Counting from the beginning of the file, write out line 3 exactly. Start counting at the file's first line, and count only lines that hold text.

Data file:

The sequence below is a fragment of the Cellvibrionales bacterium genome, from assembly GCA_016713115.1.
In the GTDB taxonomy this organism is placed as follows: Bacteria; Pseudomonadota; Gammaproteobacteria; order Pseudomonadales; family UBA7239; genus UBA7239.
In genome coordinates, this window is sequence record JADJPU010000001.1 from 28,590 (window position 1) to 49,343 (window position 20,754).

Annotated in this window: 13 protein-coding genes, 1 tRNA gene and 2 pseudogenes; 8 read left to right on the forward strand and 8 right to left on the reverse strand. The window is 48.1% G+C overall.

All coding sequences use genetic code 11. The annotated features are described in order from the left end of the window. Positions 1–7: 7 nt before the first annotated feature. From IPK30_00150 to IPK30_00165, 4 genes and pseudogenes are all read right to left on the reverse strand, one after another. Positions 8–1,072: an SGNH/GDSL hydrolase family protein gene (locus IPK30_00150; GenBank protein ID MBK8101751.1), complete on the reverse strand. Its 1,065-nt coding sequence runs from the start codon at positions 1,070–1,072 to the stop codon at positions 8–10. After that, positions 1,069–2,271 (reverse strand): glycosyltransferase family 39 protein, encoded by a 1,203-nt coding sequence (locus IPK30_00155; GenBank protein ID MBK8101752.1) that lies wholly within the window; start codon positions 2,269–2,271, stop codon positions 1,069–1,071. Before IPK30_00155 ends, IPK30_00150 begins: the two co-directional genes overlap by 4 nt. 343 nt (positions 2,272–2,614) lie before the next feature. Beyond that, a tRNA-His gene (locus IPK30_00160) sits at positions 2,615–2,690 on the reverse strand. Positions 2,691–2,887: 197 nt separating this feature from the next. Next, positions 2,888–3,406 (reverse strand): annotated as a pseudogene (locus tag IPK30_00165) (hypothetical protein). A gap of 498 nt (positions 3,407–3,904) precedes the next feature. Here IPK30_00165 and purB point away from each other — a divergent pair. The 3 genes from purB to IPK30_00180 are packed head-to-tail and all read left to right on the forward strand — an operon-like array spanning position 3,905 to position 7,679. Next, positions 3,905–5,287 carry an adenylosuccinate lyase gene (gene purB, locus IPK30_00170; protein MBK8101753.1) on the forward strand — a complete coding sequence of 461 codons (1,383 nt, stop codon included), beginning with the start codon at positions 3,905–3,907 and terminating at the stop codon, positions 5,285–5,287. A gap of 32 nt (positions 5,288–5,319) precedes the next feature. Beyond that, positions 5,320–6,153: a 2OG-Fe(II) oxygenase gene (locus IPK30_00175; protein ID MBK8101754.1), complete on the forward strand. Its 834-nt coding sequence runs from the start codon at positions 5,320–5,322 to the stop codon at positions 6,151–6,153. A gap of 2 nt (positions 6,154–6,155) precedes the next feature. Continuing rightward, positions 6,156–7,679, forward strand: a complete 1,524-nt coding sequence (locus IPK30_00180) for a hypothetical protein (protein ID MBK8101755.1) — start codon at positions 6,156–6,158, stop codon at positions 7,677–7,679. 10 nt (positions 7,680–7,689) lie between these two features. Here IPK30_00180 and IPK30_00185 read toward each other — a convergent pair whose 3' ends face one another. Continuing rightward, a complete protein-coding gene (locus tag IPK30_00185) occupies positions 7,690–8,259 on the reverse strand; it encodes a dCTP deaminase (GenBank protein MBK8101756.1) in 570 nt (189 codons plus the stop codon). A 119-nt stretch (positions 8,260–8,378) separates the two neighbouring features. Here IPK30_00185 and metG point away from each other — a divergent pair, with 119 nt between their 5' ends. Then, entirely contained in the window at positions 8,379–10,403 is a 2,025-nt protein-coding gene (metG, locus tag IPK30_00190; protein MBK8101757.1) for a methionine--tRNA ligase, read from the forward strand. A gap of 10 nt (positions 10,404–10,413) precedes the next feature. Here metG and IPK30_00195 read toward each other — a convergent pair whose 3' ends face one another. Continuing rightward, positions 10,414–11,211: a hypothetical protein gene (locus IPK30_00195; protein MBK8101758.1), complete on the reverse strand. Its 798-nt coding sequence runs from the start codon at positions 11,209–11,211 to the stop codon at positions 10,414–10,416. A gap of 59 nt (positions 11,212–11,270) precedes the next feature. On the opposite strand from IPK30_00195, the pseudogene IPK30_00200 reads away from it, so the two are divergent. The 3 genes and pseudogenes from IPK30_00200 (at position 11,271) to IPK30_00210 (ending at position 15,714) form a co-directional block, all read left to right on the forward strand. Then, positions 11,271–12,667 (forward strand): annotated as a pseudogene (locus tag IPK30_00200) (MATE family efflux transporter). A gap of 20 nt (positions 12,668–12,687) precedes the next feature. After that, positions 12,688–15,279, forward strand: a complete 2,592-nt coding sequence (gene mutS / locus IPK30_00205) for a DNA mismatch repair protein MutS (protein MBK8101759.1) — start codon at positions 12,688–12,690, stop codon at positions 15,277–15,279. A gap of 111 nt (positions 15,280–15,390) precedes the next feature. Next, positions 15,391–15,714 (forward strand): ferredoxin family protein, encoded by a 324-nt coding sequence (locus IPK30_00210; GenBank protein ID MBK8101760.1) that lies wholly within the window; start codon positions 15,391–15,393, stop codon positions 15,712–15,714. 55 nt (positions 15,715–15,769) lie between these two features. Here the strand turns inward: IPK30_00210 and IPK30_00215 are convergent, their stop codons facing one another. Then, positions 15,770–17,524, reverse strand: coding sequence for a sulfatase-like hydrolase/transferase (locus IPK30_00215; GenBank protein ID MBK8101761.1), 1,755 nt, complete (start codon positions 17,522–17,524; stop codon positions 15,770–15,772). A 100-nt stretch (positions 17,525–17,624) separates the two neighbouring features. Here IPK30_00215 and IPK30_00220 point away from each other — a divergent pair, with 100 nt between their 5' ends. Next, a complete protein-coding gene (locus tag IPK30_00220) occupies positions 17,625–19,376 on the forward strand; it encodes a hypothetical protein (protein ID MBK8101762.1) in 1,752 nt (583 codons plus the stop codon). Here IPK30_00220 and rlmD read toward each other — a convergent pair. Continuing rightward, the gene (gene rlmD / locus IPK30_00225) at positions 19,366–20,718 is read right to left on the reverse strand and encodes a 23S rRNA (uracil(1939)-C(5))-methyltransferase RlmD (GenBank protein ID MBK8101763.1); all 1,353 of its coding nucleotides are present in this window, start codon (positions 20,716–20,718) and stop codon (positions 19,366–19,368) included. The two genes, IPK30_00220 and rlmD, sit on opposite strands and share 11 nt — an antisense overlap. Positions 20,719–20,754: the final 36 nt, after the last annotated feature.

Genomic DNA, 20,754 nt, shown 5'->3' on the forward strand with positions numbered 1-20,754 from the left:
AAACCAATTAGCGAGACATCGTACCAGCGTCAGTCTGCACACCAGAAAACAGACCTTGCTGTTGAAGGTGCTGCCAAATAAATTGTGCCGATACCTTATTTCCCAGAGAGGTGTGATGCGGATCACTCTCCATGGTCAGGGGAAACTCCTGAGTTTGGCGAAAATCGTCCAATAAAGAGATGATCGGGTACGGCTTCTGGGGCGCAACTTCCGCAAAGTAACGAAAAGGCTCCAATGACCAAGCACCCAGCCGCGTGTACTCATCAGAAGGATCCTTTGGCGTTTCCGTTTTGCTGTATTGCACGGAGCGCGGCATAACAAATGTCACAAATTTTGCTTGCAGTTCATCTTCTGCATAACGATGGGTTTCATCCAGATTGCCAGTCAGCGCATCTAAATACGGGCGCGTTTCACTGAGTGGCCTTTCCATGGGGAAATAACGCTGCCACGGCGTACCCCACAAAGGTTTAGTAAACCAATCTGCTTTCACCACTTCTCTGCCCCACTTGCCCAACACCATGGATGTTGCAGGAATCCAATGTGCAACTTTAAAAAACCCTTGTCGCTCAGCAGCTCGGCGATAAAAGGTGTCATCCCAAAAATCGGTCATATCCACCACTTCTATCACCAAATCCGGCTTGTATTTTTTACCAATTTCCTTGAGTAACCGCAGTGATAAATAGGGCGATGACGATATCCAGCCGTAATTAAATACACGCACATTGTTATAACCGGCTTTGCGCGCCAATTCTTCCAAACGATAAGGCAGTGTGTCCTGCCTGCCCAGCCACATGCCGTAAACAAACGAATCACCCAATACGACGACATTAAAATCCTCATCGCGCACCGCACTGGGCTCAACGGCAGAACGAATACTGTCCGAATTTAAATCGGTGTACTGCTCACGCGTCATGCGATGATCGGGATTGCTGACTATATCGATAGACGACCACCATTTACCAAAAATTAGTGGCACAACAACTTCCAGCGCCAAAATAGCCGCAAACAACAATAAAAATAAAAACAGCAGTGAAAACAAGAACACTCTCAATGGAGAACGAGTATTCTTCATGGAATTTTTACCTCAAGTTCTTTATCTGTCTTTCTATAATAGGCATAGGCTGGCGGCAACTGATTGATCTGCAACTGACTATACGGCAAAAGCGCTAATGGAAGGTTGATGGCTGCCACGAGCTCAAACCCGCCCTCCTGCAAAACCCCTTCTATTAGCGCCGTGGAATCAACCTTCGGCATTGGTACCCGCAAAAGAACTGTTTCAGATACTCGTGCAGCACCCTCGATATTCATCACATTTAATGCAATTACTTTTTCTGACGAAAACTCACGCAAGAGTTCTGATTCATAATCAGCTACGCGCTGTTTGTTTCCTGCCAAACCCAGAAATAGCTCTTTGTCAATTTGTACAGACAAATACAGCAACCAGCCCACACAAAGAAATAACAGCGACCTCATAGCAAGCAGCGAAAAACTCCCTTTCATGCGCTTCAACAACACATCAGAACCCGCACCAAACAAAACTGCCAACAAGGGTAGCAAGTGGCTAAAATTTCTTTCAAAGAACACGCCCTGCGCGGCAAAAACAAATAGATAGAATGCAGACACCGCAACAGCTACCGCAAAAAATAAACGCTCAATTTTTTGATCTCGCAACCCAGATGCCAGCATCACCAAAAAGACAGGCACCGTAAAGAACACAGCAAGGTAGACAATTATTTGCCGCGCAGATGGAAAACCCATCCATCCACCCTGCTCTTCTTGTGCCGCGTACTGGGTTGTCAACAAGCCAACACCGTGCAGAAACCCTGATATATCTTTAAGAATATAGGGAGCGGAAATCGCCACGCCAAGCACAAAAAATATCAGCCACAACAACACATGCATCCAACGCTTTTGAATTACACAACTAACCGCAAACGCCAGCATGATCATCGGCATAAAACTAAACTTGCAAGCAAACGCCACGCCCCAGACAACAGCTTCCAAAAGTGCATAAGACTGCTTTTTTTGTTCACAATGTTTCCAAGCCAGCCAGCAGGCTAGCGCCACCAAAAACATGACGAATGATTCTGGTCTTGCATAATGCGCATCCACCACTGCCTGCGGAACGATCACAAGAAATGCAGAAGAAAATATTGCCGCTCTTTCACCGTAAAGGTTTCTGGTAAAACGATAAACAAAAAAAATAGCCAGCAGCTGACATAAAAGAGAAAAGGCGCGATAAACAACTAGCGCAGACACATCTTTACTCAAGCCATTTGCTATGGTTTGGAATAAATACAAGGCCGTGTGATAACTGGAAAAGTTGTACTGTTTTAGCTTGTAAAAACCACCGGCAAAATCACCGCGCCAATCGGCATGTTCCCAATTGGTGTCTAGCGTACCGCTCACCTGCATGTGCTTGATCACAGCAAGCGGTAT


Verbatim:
In genome coordinates, this window is sequence record JADJPU010000001.1 from 28,590 (window position 1) to 49,343 (window position 20,754).